If the application is structured badly like in Example 1, then things get more complicated. Currently there are two classes Person, and PersonListView. The Person class can not be plugged into another view, because it contains code specific to PersonListView. The developer must modify the Person class to accommodate the new PersonPhotoGridView, and ends up complicating the model like so:

//Example 3:
void Person::setPicture(Picture pict){
	m_picture = pict; //set the member variable
	if(m_listView){ //check if it's in a list view
		m_listView->reloadData(); //update the list view
	}
	if(m_gridView){ //check if it's in a grid view
		m_gridView->reloadData(); //update the grid view
	}
}

As you can see, the model code is starting to turn nasty. If the project manager then says “we’re porting the app to a platform with a different GUI toolkit” the delightfulness is even more prominent. With MVC, the Person class can be displayed by different GUI toolkits without any modification. Just make a controller and a view with the new toolkit, just as you would with the old toolkit. Without MVC, it is a nightmare to support multiple GUI toolkits. The code may end up looking like this:

//Example 4:
void Person::setPicture(Picture pict){
	m_picture = pict;
#	ifdef ORIGINAL_GUI_TOOLKIT
		if(m_listView){ //check if it's in a list view
			m_listView->reloadData(); //update the list view
		}
		if(m_gridView){ //check if it's in a grid view
			m_gridView->reloadData(); //update the grid view
		}
#	endif
#	ifdef NEW_GUI_TOOLKIT
		if(m_listView){ //check if it's in a list view
			m_listView->redisplayData(); //update the list view
		}
		if(m_gridView){ //check if it's in a grid view
			m_gridView->redisplayData(); //update the grid view
		}
#	endif
}

The setPicture function is basically spaghetti code at this point.

Why not put the controller code in the view?

One solution to the spaghetti code problem in Example 4 is to move the controller code from the model to the view like so:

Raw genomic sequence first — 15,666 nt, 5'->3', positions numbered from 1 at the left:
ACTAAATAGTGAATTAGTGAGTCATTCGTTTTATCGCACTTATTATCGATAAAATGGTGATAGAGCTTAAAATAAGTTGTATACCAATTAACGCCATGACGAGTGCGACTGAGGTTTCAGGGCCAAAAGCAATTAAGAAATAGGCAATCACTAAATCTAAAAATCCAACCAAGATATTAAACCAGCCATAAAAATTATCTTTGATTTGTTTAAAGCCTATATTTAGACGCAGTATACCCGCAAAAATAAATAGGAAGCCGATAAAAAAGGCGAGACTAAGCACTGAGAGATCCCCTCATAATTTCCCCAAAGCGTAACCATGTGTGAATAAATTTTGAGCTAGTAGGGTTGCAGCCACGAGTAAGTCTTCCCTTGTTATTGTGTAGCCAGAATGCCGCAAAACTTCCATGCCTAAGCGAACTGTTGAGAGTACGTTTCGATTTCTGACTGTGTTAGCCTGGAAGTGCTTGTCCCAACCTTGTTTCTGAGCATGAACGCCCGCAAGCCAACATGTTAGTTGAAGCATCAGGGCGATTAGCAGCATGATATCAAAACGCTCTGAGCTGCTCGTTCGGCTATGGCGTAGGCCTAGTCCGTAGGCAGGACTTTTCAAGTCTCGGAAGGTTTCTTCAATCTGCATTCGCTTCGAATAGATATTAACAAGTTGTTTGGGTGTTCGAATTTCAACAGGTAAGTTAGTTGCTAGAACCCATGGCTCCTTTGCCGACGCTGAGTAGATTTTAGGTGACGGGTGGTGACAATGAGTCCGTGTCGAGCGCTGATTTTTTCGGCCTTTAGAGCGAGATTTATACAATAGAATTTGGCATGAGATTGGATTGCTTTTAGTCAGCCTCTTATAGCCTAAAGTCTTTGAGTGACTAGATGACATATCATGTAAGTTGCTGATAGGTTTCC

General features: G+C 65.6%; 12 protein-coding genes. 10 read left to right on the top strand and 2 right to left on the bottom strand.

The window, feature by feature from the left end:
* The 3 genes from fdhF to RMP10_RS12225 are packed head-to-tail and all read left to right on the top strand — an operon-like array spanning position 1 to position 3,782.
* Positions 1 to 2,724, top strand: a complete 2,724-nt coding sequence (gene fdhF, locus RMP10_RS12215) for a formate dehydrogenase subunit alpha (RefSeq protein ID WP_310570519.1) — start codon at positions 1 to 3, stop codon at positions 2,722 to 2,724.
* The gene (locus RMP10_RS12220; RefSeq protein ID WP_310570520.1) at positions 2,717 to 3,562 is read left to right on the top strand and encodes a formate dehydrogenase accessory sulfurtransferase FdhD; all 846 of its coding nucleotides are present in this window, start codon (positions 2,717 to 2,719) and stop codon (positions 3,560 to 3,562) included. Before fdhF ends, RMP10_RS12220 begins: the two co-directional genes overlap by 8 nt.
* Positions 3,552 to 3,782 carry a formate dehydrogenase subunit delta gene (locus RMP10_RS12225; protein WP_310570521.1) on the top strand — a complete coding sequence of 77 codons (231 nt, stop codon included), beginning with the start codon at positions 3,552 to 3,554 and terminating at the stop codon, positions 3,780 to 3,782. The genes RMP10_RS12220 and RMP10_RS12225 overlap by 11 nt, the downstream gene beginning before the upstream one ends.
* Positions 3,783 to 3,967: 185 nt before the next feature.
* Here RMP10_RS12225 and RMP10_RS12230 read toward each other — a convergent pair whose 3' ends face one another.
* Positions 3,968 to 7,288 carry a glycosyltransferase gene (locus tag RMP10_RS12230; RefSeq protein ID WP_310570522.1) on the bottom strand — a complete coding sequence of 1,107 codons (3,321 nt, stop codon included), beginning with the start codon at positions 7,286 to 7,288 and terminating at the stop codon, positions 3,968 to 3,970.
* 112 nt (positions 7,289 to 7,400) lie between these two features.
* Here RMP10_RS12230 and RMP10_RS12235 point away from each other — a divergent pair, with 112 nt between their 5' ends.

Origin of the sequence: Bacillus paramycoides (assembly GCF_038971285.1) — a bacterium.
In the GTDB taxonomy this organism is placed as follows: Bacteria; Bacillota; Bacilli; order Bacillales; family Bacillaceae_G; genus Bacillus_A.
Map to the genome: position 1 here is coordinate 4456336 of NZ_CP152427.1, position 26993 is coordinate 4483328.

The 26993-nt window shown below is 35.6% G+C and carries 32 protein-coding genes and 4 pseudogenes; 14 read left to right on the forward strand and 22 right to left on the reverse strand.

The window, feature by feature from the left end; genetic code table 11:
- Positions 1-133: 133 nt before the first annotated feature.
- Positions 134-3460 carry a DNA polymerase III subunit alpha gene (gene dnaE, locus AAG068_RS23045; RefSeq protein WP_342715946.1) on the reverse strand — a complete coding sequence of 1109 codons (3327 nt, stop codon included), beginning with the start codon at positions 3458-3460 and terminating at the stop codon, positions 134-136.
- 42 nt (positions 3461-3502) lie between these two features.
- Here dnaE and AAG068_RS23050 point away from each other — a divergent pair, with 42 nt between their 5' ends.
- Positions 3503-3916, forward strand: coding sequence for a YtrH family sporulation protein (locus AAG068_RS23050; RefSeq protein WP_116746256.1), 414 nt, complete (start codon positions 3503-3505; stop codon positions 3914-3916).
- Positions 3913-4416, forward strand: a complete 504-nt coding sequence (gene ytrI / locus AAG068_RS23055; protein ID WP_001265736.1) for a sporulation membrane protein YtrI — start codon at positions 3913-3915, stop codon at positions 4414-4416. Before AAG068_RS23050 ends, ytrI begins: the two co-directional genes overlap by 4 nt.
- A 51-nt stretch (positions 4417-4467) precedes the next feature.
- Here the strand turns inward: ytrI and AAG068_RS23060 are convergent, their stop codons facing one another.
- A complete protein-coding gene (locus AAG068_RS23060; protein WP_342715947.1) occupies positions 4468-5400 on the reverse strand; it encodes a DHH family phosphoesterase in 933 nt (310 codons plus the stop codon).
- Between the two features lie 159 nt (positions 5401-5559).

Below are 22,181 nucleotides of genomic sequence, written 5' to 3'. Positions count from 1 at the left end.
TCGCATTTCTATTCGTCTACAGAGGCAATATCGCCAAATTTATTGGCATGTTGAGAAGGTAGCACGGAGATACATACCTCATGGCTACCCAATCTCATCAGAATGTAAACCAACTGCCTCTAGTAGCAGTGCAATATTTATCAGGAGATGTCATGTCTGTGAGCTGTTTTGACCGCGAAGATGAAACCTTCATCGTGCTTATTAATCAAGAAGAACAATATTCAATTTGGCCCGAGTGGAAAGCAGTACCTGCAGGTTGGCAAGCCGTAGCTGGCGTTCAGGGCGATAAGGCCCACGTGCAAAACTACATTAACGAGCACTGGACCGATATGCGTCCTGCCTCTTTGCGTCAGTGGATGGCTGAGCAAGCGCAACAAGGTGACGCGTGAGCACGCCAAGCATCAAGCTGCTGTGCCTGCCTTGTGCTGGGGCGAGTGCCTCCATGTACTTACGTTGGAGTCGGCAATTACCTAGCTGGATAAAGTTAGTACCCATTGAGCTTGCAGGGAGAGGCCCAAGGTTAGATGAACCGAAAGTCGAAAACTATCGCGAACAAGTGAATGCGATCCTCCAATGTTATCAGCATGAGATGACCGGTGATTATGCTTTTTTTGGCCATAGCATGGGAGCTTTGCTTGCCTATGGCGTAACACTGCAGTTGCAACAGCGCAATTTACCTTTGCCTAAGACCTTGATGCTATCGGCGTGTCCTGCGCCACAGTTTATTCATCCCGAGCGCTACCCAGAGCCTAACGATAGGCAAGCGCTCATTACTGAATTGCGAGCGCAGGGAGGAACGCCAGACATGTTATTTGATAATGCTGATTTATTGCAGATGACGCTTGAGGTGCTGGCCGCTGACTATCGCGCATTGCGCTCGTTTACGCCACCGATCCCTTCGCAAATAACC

//Example 5:
PersonListView::newPictureClicked(Picture clickedPicture){
	m_selectedPerson.setPicture(clickedPicture);
	this->reloadData();
}

The above example also makes the model reusable, which is the main advantage of MVC. When the view will only ever display one type of model object, then combining the view and the controller is fine. For example, a SinglePersonView will only ever display a Person object, so the SinglePersonView can double as the controller.

However, if the controller is separate from the view then MVC has a second advantage:

MVC can also make the view reusable without modification.

Not only does MVC make the model delightful, it can also make the view delightful. Ideally, a list view should be able to display lists of anything, not just People objects. The code in Example 5 can not be a generic list view, because it is tied to the model (the Person class). In the situation where the view should be reusable (e.g. a list view, or a table view) and the model should be reusable, MVC is the only thing that will work. The controller removes the dependencies from both the model and the view, which allows them to be reused elsewhere.

Conclusion

The MVC design pattern inserts a controller class between the view and the model to remove the model-view dependencies. With the dependencies removed, the model, and possibly the view, can be made reusable without modification.  This makes implementing new features and maintenance a breeze. The users get stable software quickly, the company saves money, and the developers don’t go insane. How good is that?

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  • http://markeh.me Mark Hughes

    I still don’t get it 100%, but this helped me slightly understand it more. Thankyou! 

  • Anonymous

    I have never gotten MVC before now, great article, thanks much for the help!

  • Guest

    One of the better high level explanations I’ve seen. Thanks.

  • http://www.husseinsharif.com Hsharif2